Review by Gordon Justesen
Barry Watson, Emily Deschanel, Skye McCole Bartusiak, Lucy Lawless
Director: Stephen Kay
Audio: Dolby Digital 5.1, French Dolby Digital 5.1
Video: Anamorphic Widescreen 1.85:1
Studio: Columbia Tri Star
Features: See Review
Length: 89 Minutes
Release Date: May 31, 2005
When we were kids,
we all feared him.
A good many of us
have had experiences as a child when we were afraid to go to sleep in our own
rooms. The possibility that there may be a so-called boogeyman out to get us in
our sleep has become the biggest urban legend to exist in real life. Thus, it
has always been an ideal plot setup for a terrific fright fest.
Now, producer Sam
Raimi has taken hold of this fearful phenomenon and whipped up Boogeyman,
a frequently engaging, if not entirely successful, entry in the horror genre.
This is the second release to come from Raimi and fellow producer Rob Tapert’s
production company, Ghost House Pictures. While Boogeyman
isn’t an entirely successful picture, it’s definitely an improvement over
Ghost House’s previous offering, The
Grudge, which I wasn’t too much a fan of.
The story centers
on young businessman Tim Jensen (Barry Watson) who has lived everyday of his
life in unyielding fear. He will not dare go near any darkened room, and is
completely afraid of closets so much to the point that his apartment doesn’t
have any. A request by his girlfriend for him to get some clothes from the
closet helps to trigger a horrific memory from his past.
When he was 8 years
old, Tim watched his father die at the hands of a monstrous force lurking in his
closet. He eventually convinced himself, to a point, that it never really
happened, and telling anyone who asks that his father left him and the family
when he was little. However, his fear of the dark still remains, as Tim feels
that the boogeyman will make his return to claim him as a second victim.
Following the death
of his mother, Tim seeks advice from a therapist. She tells him that in order to
overcome the fear that has plagued him, he must return to his old home and spend
one night there. Hopefully, Tim will see to it, according to his therapist, that
his father never got taken away by the boogeyman.
Once he returns to
his childhood home, Tim seems injected with fear right from the start. A
surprise greeting from childhood friend Kate (Emily Deschanel) helps to put some
of the fright aside. Nevertheless, in every section of the house Tim walks into,
strange things start to occur.
Against his will,
Tim ventures into a closet to fix a bad light bulb, and to put his fear to rest,
only to be greeted with a brief attack from some sort of invisible force. At
this point, he feels that he’s losing his mind. Before long, he is met by a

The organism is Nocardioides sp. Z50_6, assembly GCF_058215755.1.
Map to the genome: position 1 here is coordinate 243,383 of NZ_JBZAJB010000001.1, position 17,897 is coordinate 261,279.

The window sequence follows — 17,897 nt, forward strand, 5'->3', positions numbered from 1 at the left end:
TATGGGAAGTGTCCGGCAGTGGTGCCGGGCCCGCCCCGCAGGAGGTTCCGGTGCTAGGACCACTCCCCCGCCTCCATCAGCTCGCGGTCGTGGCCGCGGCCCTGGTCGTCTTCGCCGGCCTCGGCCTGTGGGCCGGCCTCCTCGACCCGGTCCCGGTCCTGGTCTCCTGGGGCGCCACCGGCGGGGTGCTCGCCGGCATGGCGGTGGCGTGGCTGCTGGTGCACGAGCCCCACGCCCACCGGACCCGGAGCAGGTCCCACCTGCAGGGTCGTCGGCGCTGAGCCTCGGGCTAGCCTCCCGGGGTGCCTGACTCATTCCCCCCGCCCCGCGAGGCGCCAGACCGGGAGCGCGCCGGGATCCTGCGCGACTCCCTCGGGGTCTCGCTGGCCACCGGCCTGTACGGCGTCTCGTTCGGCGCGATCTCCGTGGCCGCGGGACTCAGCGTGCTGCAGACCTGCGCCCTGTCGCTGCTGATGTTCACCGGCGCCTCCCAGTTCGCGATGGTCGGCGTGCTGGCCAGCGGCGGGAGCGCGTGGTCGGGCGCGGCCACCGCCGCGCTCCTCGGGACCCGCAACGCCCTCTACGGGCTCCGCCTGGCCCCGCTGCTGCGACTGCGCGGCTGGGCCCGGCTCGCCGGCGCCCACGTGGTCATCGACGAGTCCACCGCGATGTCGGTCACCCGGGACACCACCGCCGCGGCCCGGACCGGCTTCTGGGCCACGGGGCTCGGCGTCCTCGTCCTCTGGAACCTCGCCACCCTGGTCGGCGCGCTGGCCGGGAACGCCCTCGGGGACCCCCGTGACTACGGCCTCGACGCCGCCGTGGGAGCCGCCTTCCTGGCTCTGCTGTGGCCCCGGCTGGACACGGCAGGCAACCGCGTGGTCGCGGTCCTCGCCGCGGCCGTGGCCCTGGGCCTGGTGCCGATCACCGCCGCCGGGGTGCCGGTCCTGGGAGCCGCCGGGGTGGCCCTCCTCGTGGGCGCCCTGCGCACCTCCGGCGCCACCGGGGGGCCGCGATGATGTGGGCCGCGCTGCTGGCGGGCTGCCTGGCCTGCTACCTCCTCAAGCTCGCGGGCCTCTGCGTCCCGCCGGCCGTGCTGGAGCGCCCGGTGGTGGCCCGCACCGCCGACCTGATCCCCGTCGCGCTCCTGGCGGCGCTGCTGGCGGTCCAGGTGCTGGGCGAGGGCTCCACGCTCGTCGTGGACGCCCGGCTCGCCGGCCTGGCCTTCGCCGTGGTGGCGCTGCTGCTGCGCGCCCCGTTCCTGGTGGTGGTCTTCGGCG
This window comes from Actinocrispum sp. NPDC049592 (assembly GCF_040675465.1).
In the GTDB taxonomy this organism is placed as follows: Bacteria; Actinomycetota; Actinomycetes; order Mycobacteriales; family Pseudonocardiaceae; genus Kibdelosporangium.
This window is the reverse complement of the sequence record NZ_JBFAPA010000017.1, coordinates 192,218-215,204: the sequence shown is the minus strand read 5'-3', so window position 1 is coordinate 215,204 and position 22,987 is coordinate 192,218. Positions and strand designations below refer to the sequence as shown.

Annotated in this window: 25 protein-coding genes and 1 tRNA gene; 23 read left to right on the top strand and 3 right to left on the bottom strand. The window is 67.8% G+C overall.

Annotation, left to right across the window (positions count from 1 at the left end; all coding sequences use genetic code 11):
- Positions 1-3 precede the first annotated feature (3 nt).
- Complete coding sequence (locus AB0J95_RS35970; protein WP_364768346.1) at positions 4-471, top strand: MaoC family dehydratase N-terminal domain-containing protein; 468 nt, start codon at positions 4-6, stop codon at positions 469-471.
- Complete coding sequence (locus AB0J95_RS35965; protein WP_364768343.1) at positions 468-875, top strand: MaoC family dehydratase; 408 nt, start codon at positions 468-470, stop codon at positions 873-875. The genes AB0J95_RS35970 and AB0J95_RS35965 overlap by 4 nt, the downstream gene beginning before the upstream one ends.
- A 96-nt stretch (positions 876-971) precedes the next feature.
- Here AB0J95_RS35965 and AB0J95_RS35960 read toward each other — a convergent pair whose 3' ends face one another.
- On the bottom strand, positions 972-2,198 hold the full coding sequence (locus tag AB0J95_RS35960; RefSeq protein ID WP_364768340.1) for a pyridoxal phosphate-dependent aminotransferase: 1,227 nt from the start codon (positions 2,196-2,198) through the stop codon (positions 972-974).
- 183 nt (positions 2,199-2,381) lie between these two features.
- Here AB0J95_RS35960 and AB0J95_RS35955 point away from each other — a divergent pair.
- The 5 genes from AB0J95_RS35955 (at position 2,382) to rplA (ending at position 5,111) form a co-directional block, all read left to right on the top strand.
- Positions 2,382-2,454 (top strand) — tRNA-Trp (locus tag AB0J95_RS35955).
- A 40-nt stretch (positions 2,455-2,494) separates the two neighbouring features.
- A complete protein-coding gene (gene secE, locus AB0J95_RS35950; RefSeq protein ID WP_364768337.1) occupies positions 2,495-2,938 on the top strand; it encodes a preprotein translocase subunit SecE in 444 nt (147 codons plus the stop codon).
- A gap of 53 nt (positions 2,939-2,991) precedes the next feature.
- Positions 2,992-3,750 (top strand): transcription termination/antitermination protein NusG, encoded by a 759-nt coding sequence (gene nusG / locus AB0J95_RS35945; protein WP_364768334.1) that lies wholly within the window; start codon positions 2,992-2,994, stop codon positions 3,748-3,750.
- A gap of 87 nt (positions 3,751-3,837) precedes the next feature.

young girl, named Franny (Skye McCole Bartusiak), who has been following him.
She is simply curious to know if the boogeyman did in fact take away his father.
There is plenty to
complement about Boogeyman. First and
foremost is the visual style of the film, courtesy of director Stephen Kay. A
good portion of the movie is shot in blue-ish greys, particularly in the scenes
where Tim is fighting off the boogeyman. It does bring a great deal of effect to
the overall movie.
The sound of the
movie is another killer element. This is one flick that knows how to trigger a
certain level of escalating fight with the simplest creaking noises, right
before delivering a big jump moment. From a technical standpoint, this is a very
well executed movie.
The only thing
keeping the movie from being a whole lot better is the limp moments in between
the scares. Essentially, the movie is about a guy facing off with a home. And
the key setup, a man’s decision to return to a place he fears most simply
because a therapist who doesn’t believe his story says it will help, requires
more faith than usual from the viewer. In addition, the ending also feels a bit
But at the same
time, this seems like one of those horror flicks that’s mostly aware that it
exists to deliver fantastic, in-your-face frights, even if the moments
surrounding them are as a simple as a plot could have them be. And with an 89
minute running time, it does go by at a decent pace. In the end, Boogeyman
is mostly a mixed bag, but it is likely to do the job right for those looking
for a good scare or three.
superb piece of DVD video courtesy of Columbia Tri Star. The anamorphic picture
is nothing short of amazing in its level of detail and overall image clarity,
with not a single flaw in sight. Colors are a huge factor in the presentation,
as that of blue, black and grey never got a better appearance. For a movie that
has an equal amount of light and dark in its sequences, it’s a most
outstanding looking presentation.
Boogeyman carries a ferocious sound, and the 5.1 mix provided on this DVD is so
effective that you may find yourself hiding under your nearest blanket in fear
of the boogeyman himself. There are many jump-moments, each of which are all the
more frightening in this sound mix. Even the more subtle areas of the movie
sound fantastic. Dialogue delivery and music playback are also extremely well
heard. Nothing but hair-raising quality to be found here.
Included on this
Special Edition release is a two part making of documentary, an alternate
ending, several deleted scenes, a glance at some visual effects progressions as
well as animatics. Lastly, there are bonus trailers including two upcoming
theatrical releases from Sony; Stealth
and The Cave, both of which look quite